The Mesalands Community College Board of Trustees is awaiting quotes from several national hiring firms to evaluate candidates for a new college president.
Mesalands President Phillip Barry said the board may name a new president as early as April, and that he was prepared to stay in his position until late fall 2011 to provide the board time to find the right applicant.
Barry said he advised the board of trustees in January 2009 not to renew his contract because he planned to retire. He said he will step down as soon as the new president is able to take over the position.
J. Bronson Moore, chairman of the board of trustees, said the selection of a new president is critical to Mesalands’ continued success.
“We're going to be really careful about the decision. A lot of things could make us or break us,” Moore said. “The college is the best thing Tucumcari's got going for it.”
As a leader, Moore compared Barry to a commanding officer he had before the Vietnam War.
“He's going to get the job done. He may not be the most popular individual at the time getting it done, but afterwards you can look back and see the accomplishment, what he's done,” Moore said.
Barry, president of Mesalands for 15 years, said it is sometimes lonely at the top.
“Ultimately I’d like to be liked by everyone, but when you're a decision maker and you're moving an institution forward, a lot of times you'll make decisions that don't make you very popular,” Barry said.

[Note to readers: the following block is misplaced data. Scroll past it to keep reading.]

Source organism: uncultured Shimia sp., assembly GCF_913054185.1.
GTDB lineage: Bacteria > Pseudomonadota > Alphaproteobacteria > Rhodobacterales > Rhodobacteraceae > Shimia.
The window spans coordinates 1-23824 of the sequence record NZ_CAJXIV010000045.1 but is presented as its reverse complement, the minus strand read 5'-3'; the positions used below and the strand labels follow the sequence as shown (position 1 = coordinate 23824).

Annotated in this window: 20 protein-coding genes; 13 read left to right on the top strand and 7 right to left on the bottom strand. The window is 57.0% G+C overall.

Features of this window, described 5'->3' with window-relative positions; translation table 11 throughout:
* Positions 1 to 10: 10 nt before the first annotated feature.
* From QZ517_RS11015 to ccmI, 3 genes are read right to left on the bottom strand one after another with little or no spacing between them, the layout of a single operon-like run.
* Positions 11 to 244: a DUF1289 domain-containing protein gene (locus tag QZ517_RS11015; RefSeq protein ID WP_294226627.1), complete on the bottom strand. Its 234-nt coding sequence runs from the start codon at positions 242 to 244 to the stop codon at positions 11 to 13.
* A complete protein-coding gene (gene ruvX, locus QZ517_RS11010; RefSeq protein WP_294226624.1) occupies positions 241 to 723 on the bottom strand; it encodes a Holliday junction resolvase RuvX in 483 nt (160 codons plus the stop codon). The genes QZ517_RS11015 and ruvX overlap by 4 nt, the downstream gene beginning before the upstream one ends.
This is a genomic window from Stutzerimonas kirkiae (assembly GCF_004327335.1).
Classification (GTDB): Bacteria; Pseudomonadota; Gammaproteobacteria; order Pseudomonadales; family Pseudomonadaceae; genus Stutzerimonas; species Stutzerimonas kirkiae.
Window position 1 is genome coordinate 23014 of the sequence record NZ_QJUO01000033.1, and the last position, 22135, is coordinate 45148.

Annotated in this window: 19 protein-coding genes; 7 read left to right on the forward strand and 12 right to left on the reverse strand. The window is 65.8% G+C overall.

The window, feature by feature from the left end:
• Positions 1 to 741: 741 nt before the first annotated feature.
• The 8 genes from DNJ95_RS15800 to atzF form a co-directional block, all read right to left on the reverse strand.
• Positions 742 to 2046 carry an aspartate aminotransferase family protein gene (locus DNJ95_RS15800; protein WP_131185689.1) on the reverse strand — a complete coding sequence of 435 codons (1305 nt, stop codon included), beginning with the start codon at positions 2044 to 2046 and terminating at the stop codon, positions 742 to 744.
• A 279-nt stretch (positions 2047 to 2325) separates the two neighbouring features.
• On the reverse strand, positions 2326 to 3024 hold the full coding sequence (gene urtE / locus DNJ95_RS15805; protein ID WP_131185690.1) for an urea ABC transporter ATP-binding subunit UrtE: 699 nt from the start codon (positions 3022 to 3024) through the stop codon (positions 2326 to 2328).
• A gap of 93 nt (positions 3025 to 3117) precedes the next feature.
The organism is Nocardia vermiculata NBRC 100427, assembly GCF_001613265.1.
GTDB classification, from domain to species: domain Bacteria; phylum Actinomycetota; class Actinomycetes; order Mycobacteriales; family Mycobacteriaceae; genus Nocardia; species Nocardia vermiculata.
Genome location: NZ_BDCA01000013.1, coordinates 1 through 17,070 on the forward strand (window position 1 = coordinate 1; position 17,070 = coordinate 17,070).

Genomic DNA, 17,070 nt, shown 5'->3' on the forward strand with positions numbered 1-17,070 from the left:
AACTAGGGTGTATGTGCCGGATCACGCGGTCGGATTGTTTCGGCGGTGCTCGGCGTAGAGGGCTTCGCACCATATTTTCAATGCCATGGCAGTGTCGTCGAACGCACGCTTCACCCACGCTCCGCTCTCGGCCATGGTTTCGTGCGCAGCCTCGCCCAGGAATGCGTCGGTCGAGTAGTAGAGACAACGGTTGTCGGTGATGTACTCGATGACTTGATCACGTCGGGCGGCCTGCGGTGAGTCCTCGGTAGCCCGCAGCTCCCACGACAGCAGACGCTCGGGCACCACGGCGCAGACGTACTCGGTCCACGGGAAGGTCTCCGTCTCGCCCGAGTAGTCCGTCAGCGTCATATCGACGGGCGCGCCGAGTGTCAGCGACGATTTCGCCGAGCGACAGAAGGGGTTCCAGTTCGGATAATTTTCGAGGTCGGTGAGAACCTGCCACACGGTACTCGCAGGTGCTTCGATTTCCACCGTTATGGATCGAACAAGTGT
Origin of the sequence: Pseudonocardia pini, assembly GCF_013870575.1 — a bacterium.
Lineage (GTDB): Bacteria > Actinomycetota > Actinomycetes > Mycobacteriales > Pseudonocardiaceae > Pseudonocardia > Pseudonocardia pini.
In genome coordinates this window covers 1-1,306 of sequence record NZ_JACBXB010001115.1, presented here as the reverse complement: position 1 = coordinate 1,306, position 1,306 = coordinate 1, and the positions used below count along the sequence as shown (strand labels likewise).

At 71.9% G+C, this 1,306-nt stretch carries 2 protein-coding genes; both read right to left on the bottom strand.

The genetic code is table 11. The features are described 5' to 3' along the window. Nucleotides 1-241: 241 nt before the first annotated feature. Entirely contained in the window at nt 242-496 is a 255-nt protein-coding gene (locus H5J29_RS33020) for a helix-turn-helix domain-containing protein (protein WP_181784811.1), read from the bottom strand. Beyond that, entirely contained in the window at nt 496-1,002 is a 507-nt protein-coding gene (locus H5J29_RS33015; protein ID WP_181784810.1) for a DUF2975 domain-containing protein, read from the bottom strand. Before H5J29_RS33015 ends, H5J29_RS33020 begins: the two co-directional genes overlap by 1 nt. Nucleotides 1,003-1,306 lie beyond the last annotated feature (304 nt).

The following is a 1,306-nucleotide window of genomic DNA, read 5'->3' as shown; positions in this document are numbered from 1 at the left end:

Since trustees’ last national search for a Mesa Technical College president in 1996, the school has grown to a community college, becoming an accredited institution in 1999 which allowed students to apply for federal financial aid and boosted enrollment. The Higher Learning Comission renewed Mesalands’ accreditation for 10 years in 2004.
According to Barry, some highlights of his career at Mesalands include its re-designation as a community college, the wind energy program, and the launch of “La Voz” radio program in 2005.
The Chicago native said he planned to move to Michigan after retiring to fish and spend more time with his family. Moore said Barry effectively worked with college faculty, staff and trustees to implement changes vital to the success of the institution.
“If he hadn't come along when he did, and the board at that time hadn't hired him, the college would not be here today, I'm sure,” Moore said. “Not even as a vocational school.”
Barry credits the school’s growth to strategic planning initiatives, research-based plans of action. He said the decision to implement the North American Wind Research and Training Center in 2005 was based on an “environmental scan” of issues affecting international, national, state, regional, county and city spheres. The scan emphasized problems like global warming and the depletion of fossil fuels.
“We don't do things most of the time that aren't based on data. One of the keys to the success of the college has been developing a strategic plan that included all of the employees, getting the board of trustees to approve it, and then being held accountable to make sure that it's done,” Barry said.
He said he was “kind of excited” to see Mesalands change in years to come and has high hopes for the college’s future.
“When I look back five years from now, I would like to be able to have seen that the college has been reaccredited for another number of years ... that the dinosaur museum continues and that the wind center is successful, and maybe add some new renewable energy programs, like solar or geothermal or hydrogen,” Barry said.